MOSCOW -- Russia’s Defense Ministry claimed that a Russian warship prevented a U.S. Navy ship from entering into its territorial waters in the Sea of Japan.
The U.S. Indo-Pacific Command retracted the Russian statement hours later and stated that the ships were in "safe and professional" interaction.
This incident occurred as Russia and China were conducting joint naval drills in the region. It also followed other dangerously close encounters between Russian and Western warships. This incident appears to be indicative of Moscow's intent to increase the stakes in deterring America and its allies sending ships on missions near Russian waters. Relations between Russia and the West have fallen to a post-Cold War low.
According to the ministry, the Russian navy's Admiral Tributs destroyed approached the U.S. ship USS Chafee in an attempt to chase it from the area close to Russian waters. This was due to the fact that shipping was not allowed to enter the area.
The ministry claimed that the Russian vessel approached the U.S. warship shortly after it ignored repeated warnings not to enter the Peter the Great Gulf. According to the ministry, the U.S. warship made "an attempt at crossing the Russian sea boundary" and changed course just 60 meters (66 feet) from one another. The ship then sped off.
U.S. Indo-Pacific Command stated that the Chafee was performing routine operations in international waterways when the Russian destroyer came within 65 yards of it as it prepared for flight operations. The statement stated that, although Russia had issued a Notice for Airmen and Mariners to avoid the area for a time later in the day it was not in force at the time of the ships' interactions.
The U.S. statement stated that USS Chafee operated in accordance to international law and custom at all times.
Russian officials denounced U.S. destroyer's maneuvers in violation of international rules for preventing ships' collisions and a 1972 agreement between Washington and Moscow on preventing naval incidents. They summoned the U.S. Military Attache to protest the "unprofessional" actions of its crew.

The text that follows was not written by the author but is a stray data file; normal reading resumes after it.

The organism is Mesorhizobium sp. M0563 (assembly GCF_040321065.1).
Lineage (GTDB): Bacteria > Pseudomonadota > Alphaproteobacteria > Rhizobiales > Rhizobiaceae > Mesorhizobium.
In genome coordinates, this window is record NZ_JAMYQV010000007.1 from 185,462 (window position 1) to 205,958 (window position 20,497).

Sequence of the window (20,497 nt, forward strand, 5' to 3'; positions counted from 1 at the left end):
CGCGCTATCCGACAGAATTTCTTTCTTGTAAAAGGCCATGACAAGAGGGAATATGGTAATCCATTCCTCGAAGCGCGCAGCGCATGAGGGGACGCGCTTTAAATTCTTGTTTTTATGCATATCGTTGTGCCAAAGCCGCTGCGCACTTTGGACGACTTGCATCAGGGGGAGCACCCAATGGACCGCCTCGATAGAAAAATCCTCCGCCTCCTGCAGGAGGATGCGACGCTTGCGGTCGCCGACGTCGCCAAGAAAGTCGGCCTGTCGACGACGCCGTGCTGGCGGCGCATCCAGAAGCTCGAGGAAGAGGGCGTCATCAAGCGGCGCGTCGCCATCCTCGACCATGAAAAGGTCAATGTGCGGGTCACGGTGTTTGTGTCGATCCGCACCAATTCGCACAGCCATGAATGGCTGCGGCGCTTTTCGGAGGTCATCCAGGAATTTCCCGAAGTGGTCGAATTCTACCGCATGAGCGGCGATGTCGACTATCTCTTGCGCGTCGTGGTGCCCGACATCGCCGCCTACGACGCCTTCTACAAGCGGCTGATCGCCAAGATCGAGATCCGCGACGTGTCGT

Russia claimed that one of its warships fired warning shot and a warplane landed bombs on the British destroyer Defender in June to force it from Black Sea waters close to Sevastopol, Crimea. Britain refuted the claim, insisting that its ship was not fired upon and claiming it was sailing in Ukrainian waters.
The UK recognizes Crimea, like most countries around the globe, as Ukraine even though Russia annexed the peninsula in 2014.
June's incident was the first time that Moscow had admitted to using live ammunition in deterring a NATO warship since the Cold War. This underscores the growing threat of military collisions between Russia and the West.
Moscow stated that it was ready to strike intruding warships, if they don't heed its warnings. Russian President Vladimir Putin stated that the incident could not have caused a global conflict, even if Russia had sink the warship. The West knows this and has no plans to win it.
Other recent naval incidents include the Russian military claiming that the British destroyer HMS Dragon invaded Russian waters near Crimea in Oct 2020 and the U.S.-based destroyer USS John S. McCain violated the Russian border at the Peter the Great Gulf in the Sea of Japan, November.
Russia rejected U.S.- and British arguments that warships were exercising international maritime law's right to "innocent passage", in the wake of these incidents.
Former Russian navy chief of staff, Adm. Viktor Kravchenko said that Friday's incident could lead to serious consequences. According to Interfax, he stated that the Americans "appear to want to test our strength."
Moscow appeared to be ready to increase the stakes in order to stop similar intrusions in future.
This encounter brought back memories of a Cold War incident in which a Soviet frigate bumped into the U.S. Cruiser USS Yorktown as it was traveling in Russian waters. In 1988, the collision caused damage to the U.S warship.